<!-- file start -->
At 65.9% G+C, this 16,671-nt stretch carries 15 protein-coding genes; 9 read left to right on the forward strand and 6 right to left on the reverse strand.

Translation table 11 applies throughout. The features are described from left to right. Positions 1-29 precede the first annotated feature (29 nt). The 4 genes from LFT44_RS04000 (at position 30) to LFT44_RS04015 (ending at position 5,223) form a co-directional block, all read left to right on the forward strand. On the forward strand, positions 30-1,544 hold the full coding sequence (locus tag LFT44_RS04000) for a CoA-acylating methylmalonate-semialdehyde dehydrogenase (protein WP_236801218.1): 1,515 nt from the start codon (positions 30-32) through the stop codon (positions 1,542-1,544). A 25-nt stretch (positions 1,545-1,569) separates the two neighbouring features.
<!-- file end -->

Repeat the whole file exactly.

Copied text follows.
At 65.9% G+C, this 16,671-nt stretch carries 15 protein-coding genes; 9 read left to right on the forward strand and 6 right to left on the reverse strand.

Translation table 11 applies throughout. The features are described from left to right. Positions 1-29 precede the first annotated feature (29 nt). The 4 genes from LFT44_RS04000 (at position 30) to LFT44_RS04015 (ending at position 5,223) form a co-directional block, all read left to right on the forward strand. On the forward strand, positions 30-1,544 hold the full coding sequence (locus tag LFT44_RS04000) for a CoA-acylating methylmalonate-semialdehyde dehydrogenase (protein WP_236801218.1): 1,515 nt from the start codon (positions 30-32) through the stop codon (positions 1,542-1,544). A 25-nt stretch (positions 1,545-1,569) separates the two neighbouring features.